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Ambulance chassis shortage affecting Montana agencies



Helena, Montana – In Montana, ambulances are often driven a great distance, which emergency personnel report might result in significant maintenance needs as a vehicle matures. Nevertheless, while they wait for new ambulances to become available, some agencies are now forced to make do with what they have.

The continued effects of a statewide scarcity of ambulance chassis—the engine and frame of an ambulance—which are supplied by automakers like Ford and General Motors were covered this week by Scripps News. The “box,” or the portion of the ambulance that houses the emergency gear at the back, is assembled by ambulance manufacturers on top of the chassis.

Ambulances for Missoula Emergency Services are provided by an Iowan firm. According to Manager Don Whalen, the company has experienced a delay in fulfilling orders due to a scarcity of chassis.

“We ordered one last year, and we were just notified – just over a year now – that our chassis did come in,” he said.

As far out as Philipsburg and occasionally even in sections of Idaho, according to Whalen, Missoula Emergency Services is now able to respond to calls.

“Ambulances really get some pretty rough, tough miles put on them; it’s not uncommon to be on any of the mountains around here with them,” he said. “So they’re rode pretty hard, to be honest with you.”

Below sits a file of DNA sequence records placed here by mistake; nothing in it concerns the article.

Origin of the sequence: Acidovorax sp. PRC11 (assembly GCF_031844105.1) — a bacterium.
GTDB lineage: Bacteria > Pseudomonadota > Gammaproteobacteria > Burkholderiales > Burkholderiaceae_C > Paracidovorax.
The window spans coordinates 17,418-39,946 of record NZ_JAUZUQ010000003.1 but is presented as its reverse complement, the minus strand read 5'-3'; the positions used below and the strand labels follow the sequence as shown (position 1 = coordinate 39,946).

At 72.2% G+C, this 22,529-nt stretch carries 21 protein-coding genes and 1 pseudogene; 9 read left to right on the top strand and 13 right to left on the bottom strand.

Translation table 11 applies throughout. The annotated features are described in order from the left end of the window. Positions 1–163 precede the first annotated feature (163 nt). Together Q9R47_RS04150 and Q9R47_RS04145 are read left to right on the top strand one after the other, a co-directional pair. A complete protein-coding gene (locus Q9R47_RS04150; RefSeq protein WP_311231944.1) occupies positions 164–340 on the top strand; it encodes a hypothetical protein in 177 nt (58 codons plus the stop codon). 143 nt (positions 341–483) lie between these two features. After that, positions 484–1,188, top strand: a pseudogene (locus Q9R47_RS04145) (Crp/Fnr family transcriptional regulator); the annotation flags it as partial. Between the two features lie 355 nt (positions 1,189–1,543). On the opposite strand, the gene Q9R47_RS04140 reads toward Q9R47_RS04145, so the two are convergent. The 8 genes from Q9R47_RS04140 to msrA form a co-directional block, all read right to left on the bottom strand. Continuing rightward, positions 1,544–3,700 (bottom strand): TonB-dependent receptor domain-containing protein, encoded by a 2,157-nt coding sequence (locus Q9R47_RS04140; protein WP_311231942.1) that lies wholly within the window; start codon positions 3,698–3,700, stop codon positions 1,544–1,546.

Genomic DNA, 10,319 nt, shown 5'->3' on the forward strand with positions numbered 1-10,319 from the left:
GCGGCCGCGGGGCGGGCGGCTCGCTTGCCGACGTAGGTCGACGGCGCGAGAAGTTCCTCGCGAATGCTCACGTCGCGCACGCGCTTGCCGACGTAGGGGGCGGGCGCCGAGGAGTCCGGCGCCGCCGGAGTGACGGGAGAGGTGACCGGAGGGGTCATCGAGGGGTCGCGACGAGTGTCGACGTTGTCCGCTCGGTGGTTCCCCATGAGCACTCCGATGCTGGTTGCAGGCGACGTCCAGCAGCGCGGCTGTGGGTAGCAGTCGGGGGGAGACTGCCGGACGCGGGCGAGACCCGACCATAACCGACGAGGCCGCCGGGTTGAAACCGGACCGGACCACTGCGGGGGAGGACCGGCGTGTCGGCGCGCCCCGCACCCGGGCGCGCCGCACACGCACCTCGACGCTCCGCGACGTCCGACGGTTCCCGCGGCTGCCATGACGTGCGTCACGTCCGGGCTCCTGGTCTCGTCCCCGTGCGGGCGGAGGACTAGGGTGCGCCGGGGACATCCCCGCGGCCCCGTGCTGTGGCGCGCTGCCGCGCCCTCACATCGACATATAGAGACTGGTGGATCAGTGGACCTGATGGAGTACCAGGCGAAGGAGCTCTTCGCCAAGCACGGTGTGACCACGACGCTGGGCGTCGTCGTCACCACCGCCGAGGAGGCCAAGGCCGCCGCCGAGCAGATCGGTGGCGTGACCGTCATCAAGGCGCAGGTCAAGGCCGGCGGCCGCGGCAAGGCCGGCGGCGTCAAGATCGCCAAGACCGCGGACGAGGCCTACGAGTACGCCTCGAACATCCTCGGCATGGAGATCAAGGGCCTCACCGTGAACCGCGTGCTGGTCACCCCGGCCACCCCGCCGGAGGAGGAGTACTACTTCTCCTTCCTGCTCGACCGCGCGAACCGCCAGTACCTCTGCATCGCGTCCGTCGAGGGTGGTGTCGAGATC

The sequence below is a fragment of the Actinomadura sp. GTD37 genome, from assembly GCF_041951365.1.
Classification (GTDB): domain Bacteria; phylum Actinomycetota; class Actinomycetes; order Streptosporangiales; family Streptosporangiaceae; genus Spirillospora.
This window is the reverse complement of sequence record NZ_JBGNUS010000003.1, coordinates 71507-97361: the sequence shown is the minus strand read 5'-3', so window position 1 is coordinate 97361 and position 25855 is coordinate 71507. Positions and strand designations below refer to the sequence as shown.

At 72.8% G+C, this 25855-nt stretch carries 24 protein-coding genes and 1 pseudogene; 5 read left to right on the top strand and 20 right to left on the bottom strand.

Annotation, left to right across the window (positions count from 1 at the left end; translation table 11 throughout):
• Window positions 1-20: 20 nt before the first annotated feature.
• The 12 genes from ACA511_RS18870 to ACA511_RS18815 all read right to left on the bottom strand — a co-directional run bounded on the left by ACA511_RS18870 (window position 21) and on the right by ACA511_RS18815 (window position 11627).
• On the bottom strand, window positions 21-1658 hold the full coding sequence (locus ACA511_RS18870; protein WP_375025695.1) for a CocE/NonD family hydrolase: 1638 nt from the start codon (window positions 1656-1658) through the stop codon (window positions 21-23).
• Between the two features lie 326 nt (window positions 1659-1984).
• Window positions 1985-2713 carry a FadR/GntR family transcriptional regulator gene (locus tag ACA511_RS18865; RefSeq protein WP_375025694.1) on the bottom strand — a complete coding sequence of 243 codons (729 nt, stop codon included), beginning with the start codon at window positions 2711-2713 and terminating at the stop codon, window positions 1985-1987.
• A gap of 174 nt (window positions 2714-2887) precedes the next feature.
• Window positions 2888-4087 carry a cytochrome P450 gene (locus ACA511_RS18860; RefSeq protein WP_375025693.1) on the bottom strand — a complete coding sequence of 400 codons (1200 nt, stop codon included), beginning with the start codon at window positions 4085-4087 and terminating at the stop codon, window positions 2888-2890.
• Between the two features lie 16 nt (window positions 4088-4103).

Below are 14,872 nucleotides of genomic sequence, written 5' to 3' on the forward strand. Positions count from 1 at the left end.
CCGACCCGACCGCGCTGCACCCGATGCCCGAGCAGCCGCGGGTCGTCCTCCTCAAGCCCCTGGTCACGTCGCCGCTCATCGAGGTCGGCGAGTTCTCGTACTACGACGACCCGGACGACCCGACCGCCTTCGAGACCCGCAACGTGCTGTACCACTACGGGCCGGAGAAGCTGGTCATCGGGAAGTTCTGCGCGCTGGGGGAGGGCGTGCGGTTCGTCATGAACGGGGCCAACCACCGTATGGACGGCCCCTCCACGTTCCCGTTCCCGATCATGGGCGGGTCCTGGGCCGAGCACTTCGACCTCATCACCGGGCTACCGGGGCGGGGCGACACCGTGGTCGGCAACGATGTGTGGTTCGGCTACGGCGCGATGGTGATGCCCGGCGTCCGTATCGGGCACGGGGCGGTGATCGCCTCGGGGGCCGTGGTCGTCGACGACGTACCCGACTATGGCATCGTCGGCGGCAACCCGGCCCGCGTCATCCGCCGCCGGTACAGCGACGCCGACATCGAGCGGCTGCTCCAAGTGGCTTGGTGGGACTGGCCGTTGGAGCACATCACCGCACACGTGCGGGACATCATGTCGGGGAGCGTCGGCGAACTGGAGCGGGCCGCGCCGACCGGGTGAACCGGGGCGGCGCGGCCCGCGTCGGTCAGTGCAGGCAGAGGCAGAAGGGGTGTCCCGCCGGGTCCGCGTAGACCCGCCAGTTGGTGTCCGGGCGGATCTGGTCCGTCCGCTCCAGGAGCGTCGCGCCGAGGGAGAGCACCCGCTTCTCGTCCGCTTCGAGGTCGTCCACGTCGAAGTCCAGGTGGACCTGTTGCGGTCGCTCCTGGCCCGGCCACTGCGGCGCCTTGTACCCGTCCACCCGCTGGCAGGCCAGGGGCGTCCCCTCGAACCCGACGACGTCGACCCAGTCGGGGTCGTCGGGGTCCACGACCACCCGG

According to him, they keep a fleet of “frontline” ambulances that are utilized for routine emergency care. After an ambulance travels 150,000 to 180,000 kilometers, it is retired from regular service and used only as a backup or for servicing at occasions such as sporting events. But the one they intend to replace next has more than 200,000 miles on it already.

“A piece of mechanical equipment, you never know when it’s going to break down,” said Whalen. “But when you get higher mileage rigs, your chances of breaking down are much greater than they are when they’re new rigs still under warranty.”

As the president of the Montana Ambulance Association, Whalen claims to speak for roughly thirty to forty private ambulance providers in the state. He claims that some of those services are having comparable problems.

“It’s still basically the same supply chain for all of us, and that’s where the issue lies,” he said.

According to Whalen, they intend to receive their new ambulance from the manufacturer and put it into service before the end of the current year. He claims that they are early in the process of putting an order for their next successor.

“We need to order it a year or two in advance now,” he said.


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